For all the emotion it contains, Brett Eugene Ralph’s Kentucky Chrome Revue is no downer. “I Cry Easy” is practically a rousing sing-along, a jubilant choir belting out the chorus along with Ralph. The most bittersweet of songs, “Happened to Be,” which describes a violent, drug-addled, abortion-strewn relationship, still manages a sweetness of melody and instrumentation that produces the kind of pain that feels good. Earnest though it may be, Revue also has moments of self-conscious humor, as in Ralph’s version of Iggy Pop’s classic “Your Pretty Face Is Going to Hell” in which, after an impassioned plea for love, the singer reminds the listener that everyone’s looks will eventually go to hell.

The irony of women loving the album is that Ralph’s representations of women run from the unflattering to the misogynist. As revealed in songs like “Women Always Do,” the narrator’s view of women is often compromised by the dysfunctional relationships he has with them. The album is populated by extreme stereotypes such as prostitutes with hearts of gold, cheating women, or self-destructive and abused girls. Nonetheless, the fact that the men in Revue are equally damaged takes the sting out of his representations of women. Drifters, emotionally stunted men, and addicts complete the cast of characters.

However, Ralph is not interested in simply representing stereotypes of the poor south. If anything, Brett Eugene Ralph’s Kentucky Chrome Revue is an attempt to come to terms with and even rejoice in the abject heritage of the rural indigent. For example, “Grandpa Was A Hobo” simultaneously paints a picture of the mantle of masculinity that forbids men from admitting weakness, and of a young son struggling against those injunctions and taking pride in his ignominious lineage. Altogether, Ralph creates an album that is both lament for and celebration of the characters that populate his Kentucky.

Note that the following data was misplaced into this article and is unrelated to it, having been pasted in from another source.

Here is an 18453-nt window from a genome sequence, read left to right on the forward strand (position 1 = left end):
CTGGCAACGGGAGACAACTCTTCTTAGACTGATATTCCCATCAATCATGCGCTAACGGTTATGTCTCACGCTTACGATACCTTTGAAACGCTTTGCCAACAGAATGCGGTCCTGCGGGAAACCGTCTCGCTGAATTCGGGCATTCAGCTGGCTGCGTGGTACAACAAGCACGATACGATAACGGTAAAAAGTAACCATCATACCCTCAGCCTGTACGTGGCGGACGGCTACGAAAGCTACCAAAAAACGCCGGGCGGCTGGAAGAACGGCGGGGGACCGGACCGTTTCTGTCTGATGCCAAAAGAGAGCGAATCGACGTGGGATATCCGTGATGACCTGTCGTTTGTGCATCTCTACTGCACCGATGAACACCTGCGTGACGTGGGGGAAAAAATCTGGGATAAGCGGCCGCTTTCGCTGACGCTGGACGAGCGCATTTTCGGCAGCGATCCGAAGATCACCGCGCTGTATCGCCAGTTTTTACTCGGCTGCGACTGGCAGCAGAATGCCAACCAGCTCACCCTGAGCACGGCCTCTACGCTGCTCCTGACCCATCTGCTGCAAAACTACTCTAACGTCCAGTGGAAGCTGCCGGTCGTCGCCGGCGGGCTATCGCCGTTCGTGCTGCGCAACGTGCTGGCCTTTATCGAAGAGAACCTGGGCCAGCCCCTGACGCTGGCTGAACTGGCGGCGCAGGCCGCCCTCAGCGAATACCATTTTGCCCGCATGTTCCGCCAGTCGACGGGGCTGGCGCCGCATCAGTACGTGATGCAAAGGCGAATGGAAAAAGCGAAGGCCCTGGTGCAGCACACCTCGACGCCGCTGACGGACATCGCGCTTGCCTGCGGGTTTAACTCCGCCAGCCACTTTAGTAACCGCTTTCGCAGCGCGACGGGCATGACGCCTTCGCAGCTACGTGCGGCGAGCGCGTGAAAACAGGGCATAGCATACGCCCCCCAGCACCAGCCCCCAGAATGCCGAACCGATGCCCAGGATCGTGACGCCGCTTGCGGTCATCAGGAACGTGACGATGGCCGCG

June 14, 2007


Richard Ross’ Architecture of Authority at ACME is a series of photographs of architecture that is active, aggressive, built for a specific, state-sanctioned violence. Interrogation room, interview room, pat down room, booking bench, holding cell, and lethal injection room, the lesson here is end-game- the state has made you, and it can literally unmake you, stripping your rights, your individuality, your freedom, and your life.

The photographs are hung in restrained salon-style groupings of up to four images that relate to one another. Though comprised of individual works, the groupings make sense, forcing us to see the similarity of spaces, the replication of authority’s tactics relative to a specific goal. For example, the hallmark of the interrogation room is a single chair, though the accessory in Santa Barbara is a roll of toilet paper to stem tears and runny noses, while in Guantanamo it’s handcuffs that attach to the floor. Minimalist and almost monochromatic, the photographs are devoid of the bodies, emotions, and actions for which the rooms were built. Stark, crisp photographs that show every detail in the frame, the punctum in the images is their relentless referencing of human bodies, and yet their refusal to show us any. But the bodies are there like ghosts, populating the empty images. We imagine the people who have sat in the interrogation chairs, or on the booking bench. We feel the guard’s uneasy authority in the lethal injection room, ineffective air-conditioner blasting on the back of his neck.

It’s difficult to choose the most chilling, but for me it’s the segregation cells at Camp Remembrance, the new Abu Ghraib prison in Iraq. Open to the elements, the cells simultaneously expose and imprison the prisoners. These flimsy structures seem to say everything about the administration’s justification for holding the prisoners in the first place, underscoring the inequity of our war on Iraq.